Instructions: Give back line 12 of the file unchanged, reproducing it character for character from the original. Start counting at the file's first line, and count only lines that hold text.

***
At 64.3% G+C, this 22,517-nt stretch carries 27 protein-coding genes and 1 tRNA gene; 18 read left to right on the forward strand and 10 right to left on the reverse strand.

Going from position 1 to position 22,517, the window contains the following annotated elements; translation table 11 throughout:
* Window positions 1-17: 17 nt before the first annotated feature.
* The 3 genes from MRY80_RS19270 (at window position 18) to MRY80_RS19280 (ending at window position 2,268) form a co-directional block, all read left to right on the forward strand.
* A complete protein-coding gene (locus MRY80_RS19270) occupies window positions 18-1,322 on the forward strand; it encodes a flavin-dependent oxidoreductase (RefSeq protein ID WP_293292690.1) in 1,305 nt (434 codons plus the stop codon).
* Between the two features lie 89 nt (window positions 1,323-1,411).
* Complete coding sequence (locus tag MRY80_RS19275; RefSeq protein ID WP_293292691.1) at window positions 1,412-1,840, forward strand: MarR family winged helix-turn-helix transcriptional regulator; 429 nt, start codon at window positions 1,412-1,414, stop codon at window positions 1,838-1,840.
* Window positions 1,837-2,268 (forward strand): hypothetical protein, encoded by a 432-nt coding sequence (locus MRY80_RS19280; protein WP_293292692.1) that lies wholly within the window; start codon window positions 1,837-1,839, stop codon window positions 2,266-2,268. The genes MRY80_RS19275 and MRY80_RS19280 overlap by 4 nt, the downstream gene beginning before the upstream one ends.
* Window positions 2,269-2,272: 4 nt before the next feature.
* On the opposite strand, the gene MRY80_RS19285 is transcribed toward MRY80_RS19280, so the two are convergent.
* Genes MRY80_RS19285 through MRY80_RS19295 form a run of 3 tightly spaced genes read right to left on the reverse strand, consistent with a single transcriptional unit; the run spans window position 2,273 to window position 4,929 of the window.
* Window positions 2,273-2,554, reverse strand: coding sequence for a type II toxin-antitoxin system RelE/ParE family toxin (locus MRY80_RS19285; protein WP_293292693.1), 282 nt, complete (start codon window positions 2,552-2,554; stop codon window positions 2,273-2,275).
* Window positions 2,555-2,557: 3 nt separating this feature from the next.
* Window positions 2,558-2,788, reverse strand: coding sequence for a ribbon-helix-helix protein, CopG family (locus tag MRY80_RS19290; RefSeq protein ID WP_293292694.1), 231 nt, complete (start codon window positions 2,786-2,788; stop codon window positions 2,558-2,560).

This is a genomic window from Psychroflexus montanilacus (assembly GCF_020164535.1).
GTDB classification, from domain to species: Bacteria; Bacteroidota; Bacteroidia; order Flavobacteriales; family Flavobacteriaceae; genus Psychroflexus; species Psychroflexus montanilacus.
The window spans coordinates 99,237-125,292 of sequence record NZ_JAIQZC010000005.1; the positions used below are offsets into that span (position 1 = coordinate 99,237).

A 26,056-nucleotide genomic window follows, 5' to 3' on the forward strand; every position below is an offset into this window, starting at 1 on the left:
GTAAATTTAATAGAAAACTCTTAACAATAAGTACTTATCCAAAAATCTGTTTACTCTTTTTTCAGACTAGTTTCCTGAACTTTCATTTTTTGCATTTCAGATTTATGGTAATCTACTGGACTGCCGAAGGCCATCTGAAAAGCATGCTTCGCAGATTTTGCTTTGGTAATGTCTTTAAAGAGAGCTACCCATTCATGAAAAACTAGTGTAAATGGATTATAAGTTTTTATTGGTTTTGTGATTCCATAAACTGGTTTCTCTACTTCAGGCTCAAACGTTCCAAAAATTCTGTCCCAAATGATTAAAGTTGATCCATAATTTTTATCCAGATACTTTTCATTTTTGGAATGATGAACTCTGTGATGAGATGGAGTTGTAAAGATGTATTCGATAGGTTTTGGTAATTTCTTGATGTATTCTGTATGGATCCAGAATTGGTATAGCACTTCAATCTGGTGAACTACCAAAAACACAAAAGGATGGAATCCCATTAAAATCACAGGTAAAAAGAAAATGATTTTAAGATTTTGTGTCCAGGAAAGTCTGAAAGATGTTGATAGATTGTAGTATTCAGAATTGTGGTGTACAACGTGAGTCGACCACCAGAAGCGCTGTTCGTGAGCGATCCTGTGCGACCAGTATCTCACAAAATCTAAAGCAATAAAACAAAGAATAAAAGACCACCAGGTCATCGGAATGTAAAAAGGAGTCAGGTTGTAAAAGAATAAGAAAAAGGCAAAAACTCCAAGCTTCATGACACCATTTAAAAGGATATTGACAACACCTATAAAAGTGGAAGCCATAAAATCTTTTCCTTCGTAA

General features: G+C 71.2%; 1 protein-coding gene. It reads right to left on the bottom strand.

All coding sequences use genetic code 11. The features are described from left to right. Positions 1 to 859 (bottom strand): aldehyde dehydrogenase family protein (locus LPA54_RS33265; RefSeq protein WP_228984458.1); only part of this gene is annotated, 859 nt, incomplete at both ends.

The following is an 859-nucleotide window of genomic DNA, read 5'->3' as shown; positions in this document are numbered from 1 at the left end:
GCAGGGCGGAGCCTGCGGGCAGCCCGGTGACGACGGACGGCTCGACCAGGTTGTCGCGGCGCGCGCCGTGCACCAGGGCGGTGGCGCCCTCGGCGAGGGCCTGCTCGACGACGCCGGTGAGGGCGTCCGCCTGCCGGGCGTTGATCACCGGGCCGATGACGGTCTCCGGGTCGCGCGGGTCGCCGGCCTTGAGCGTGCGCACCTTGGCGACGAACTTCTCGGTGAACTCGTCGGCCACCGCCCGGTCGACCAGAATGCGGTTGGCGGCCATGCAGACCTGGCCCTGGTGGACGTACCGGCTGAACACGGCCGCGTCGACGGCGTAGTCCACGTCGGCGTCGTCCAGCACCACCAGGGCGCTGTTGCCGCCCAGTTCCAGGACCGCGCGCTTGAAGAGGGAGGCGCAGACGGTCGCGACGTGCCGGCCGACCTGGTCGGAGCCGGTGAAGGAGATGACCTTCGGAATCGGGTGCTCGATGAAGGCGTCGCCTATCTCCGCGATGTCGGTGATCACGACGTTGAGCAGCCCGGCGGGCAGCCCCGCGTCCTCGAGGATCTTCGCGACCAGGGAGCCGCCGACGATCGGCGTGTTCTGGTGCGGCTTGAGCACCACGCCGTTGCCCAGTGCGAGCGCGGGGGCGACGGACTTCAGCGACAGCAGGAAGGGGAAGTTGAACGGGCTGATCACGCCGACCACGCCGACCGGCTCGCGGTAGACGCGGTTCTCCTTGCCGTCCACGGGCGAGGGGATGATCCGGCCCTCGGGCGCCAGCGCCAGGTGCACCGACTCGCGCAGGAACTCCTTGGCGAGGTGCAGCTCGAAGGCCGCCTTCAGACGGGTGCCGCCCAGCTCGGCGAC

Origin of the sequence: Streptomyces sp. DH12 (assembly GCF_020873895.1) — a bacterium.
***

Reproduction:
* Window positions 2,273-2,554, reverse strand: coding sequence for a type II toxin-antitoxin system RelE/ParE family toxin (locus MRY80_RS19285; protein WP_293292693.1), 282 nt, complete (start codon window positions 2,552-2,554; stop codon window positions 2,273-2,275).